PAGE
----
You may have noticed that the Storage Policy is automatically populated. This is because the infrastructure policy only has a single storage policy associated with it. If there are multiple storage policies in the infrastructure policy, then a drop-down would be provided to select a storage policy for the deployment. But since there is only one, it is automatically populated.
However, multiple VM classes are added to this Infrastructure Policy, so now we have a choice of which VM Class to pick. Simply choose one which to decide on the size of the VMs to run the Postgres database.
Backup and Maintenance
We now come to two of the most interesting aspect of Data Services Manager. All data services deployed by DSM, by default, have backups enabled. For Postgres, we take a full backup of the database once per week and then carry out daily incremental backups. DSM also takes regular backups of the WAL (Write Ahead Logs) meaning that we are essentially doing continuous backups. This also means that we can restore the Postgres database to any point in time (PIT). The only step required at this point is to choose a backup location, which we would have configured in part 2 when setting up the DSM appliance/provider. The retention period is 30 days by default, but this can also be changed.
If you do not wish to use the default backup schedule (Full weekly on Saturday at 23:59, Incremental daily at 23:59), you can disable the default backup schedule and add your own. You need to add at least one backup schedule, but you should probably add two; one for full backups and the other for incremental.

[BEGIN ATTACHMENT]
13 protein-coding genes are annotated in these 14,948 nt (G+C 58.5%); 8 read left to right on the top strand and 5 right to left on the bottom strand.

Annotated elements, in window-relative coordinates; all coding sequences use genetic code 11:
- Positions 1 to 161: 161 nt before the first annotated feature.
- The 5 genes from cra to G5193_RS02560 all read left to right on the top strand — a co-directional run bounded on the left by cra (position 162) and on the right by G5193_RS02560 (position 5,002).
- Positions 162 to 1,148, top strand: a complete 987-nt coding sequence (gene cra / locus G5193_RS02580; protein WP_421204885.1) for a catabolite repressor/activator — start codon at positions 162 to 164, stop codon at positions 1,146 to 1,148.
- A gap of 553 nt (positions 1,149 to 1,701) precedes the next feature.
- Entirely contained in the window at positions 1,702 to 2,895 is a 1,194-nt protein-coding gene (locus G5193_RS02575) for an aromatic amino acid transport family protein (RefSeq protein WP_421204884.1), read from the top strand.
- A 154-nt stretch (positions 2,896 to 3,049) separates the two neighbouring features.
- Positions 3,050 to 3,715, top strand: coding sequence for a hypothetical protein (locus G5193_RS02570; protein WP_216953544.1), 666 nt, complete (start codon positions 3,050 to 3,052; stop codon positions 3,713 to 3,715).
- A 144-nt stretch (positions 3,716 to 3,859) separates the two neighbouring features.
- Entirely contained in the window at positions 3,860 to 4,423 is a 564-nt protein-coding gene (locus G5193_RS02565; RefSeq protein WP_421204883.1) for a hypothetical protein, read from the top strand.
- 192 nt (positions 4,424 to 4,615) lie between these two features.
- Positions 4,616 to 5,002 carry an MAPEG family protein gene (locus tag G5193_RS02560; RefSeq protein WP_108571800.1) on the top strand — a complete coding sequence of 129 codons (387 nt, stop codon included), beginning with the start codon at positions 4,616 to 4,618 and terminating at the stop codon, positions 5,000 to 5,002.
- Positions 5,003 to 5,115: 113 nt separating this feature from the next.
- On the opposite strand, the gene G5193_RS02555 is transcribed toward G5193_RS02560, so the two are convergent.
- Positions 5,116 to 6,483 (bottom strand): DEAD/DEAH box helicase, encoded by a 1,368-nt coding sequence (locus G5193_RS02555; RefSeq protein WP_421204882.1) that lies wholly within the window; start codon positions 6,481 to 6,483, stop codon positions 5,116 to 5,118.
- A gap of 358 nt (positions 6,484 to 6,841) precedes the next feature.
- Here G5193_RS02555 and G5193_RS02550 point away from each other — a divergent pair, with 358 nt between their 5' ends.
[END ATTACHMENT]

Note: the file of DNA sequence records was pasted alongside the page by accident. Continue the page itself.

Maintenance related to the life-cycle management of the databases. It defines whether databases are automatically updated when there is a new patch release (minor version) for a specific version of a database engine. With this feature enables, DSM will download the new patch or image and do a rolling upgrade of your database during the defined maintenance window without any operator intervention. Of course, rolling upgrades could also be initiated manually if there is a critical patch released. However, this feature avoids having to upgrade each database manually, which could be tedious. The Maintenance Window is enabled by default, and the slot for maintenance defaults to Saturdays at 23:59. The window is open for 6 hours.
Advanced Settings – Database Options
The final part of configuring the Postgres database is the advanced settings. In DSM v1.x, there were only a finite number of advanced settings that we allowed to be modified. In DSM 2.0, we are supporting all advanced settings to be applied to the database. In the simple example below, I am adding a single parameter called max_connections and setting it to 10. Multiple parameters can be added. This is something that many of our customers have been asking for, so it’s great to see this included in the new release.
That completed the setup steps. The next screen provides a Summary of the configuration. If everything is as expected, you can click the ‘Create Database’ button to start the deployment of the Postgres database.
Database details post deployment